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Modern Myth-Making
by [?]

So far as I can gather from the publications of the Folklore Society, the science of Folklore is in a promising condition. The doctors seem to be agreed neither about the facts nor the methods nor the conclusions, but otherwise their unanimity is wonderful. Originally the science was made in Germany, where it still flourishes, like all sciences that require infinite pains and inexhaustible dulness. All that can be done with any fruitfulness is apparently the collection and classification of stories, songs and superstitions. Hypotheses and theories are mainly bricks without straw, and the only certain conclusion that may be drawn from the prevalence of folk-tales all over the world is that all men are liars. This was the first contribution to the science, and the Psalmist may be regarded as the founder of Folklore. Herder made an advance when he collected the folk-songs of many nations; and Grimm as a collector was truly scientific, but when he brought in his mythological explanations he brought in mythology. Benfey’s celebrated theory that European folk-tales are Oriental in origin and comparatively recent in date seems to be bearing up well.

But no one seems to study the mythopoetic instinct as it manifests itself in modern life, in the daily refraction of fact through the medium of imagination (a medium whose power of refraction is far greater than that of water). Because we no longer create gods and goddesses, or people the woods and brooks with fairies and nymphs, and the forest with gnomes and the hills with hobgoblins–because we do not soften our lives with an atmosphere of gracious supernaturalism, and fresco our azure ceiling with angels–it is assumed that the mythopoetic instinct is dead. Far from it! It is as lively as ever, and we may watch it at play in the building up of legends, in the creation of mythical figures; in the shaping of the Boulanger legend, the Napoleonic legend, the Beaconsfield legend with its poetical machinery of the primrose, the Booth legend, the Blavatsky legend; in the fathering of epigrams upon typical wits like Sheridan, or the attribution of all jokes to “Punch”; in the creation of non-existent bodies like the AEsthetes, and in the private circulation of scandals about public personages; in the perpetual revival of the Blood Accusation against the Jews, or the pathetic clinging to the miracles of exposed Spiritualists and Theosophists; in the Gladstone of Tory imaginations and the Balfour of Radical; in the Irish patriot of oratory; in the big-footed Englishwoman of French fancy, and the English conception of the Scotchman who cannot see a joke; in the persistence of traditional beliefs or prejudices that would be destroyed by one inspection.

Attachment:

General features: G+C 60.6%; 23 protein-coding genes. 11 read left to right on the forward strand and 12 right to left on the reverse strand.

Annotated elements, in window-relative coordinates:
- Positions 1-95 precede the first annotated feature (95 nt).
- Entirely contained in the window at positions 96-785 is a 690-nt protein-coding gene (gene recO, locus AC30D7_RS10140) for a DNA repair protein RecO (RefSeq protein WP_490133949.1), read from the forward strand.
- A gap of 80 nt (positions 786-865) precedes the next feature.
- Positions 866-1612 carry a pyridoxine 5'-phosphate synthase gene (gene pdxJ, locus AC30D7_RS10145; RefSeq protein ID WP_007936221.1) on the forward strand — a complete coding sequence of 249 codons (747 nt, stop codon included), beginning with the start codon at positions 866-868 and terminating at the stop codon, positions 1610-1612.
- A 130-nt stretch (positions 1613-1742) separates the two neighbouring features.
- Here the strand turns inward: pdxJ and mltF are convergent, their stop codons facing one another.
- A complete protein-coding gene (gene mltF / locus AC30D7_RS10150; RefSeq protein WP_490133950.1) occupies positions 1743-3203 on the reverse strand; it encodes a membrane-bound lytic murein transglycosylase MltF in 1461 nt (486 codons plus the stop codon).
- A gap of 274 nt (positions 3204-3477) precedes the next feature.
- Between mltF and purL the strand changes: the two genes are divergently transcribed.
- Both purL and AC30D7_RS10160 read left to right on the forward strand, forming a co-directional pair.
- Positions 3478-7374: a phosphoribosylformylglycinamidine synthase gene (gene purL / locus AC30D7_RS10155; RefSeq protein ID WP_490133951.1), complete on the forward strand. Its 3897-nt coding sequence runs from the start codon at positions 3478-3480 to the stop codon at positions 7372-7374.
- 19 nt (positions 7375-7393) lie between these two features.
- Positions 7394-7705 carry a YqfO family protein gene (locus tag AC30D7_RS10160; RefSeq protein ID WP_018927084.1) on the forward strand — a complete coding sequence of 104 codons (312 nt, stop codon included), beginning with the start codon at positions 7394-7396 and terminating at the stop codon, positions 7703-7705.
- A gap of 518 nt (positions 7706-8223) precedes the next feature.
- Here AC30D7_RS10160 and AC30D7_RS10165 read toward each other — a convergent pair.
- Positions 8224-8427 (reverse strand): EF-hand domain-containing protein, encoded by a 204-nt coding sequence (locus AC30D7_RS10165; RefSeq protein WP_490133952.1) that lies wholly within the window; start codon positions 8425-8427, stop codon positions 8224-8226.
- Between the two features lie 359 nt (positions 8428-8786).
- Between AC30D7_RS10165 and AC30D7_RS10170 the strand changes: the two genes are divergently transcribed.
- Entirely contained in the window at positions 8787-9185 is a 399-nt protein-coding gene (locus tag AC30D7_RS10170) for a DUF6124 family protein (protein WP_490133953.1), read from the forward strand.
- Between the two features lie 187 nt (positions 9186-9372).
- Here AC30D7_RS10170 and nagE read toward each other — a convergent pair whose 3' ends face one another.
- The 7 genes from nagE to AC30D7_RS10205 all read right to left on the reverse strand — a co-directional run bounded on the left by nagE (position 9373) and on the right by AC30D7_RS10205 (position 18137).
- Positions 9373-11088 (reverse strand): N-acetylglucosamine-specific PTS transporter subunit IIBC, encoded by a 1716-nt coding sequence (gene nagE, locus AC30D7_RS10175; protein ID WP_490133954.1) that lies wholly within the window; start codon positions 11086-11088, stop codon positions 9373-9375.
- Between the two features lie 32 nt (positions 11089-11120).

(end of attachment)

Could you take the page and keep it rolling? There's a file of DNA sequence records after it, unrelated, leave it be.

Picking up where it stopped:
Apotheosis is still with us, and diabolification (if I may coin a word). We canonise as prodigally as in the mediaeval ages, and are as keen as ever about relics. We are still looking out for dead King Arthur: he will return by way of the County Council. Plus ca change plus c’est la meme[*] chose–probably the profoundest observation ever made by a Frenchman. Our mythopoetic instinct is as active as of yore, only the mode of its expression is changed. It works on modern lines, has taken to prose instead of poetry, and only occasionally unfurls wings. Why does not the Folklore Society investigate the origin of our modern myths? Why not seize on the instinct as it is seen at play in our midst, moulding movements and fashioning faiths? Why not catch it in the act–employ vivisection, so to speak, instead of dissecting dead remains? Why not try to extract from the living present the laws of the creation and development of myths and the conditions of their persistence, so that by applying these laws retrospectively we may come to understand our heritage of tradition? Ah! but this would require insight into life, which your scientist has no mind for. Besides, dry-as-dust work–collation and classification–may be distributed among the members of a society; but how require of them fresh vision? There is dispute as to how folklore arose: one school talks vaguely of creation by the clan, the community, the race; another insists that the germ at least must always have sprung from some one individual mind, just as a proverb may be the wisdom of many but must be the wit of one; that ideas that are “in the air,” like a tree whose branches are everywhere and whose trunk nowhere, had a single root once; and that every on dit was literally “one says” originally. But if we watch the process of mythopoetising in our daily life, we shall see both theories illustrated. Consider the myth of Lord Randolph’s small stature: it may be traced easily enough to Mr. Furaiss’s pencil. Many people who have the impression forget whence they derived it; and many who never saw Punch had the idea conveyed to them by London letter-writing journalists who never saw Churchill. Yet there is no doubt that the myth is the creation of a single man. In this instance the genesis is clear, and it makes for the one-man theory. In other instances, I can quite imagine myths arising from a spectacle witnessed in common by a multitude, or an incident developing itself under the eyes of many. No single reporter of the doings in Sherwood Forest built up the Robin Hood legend.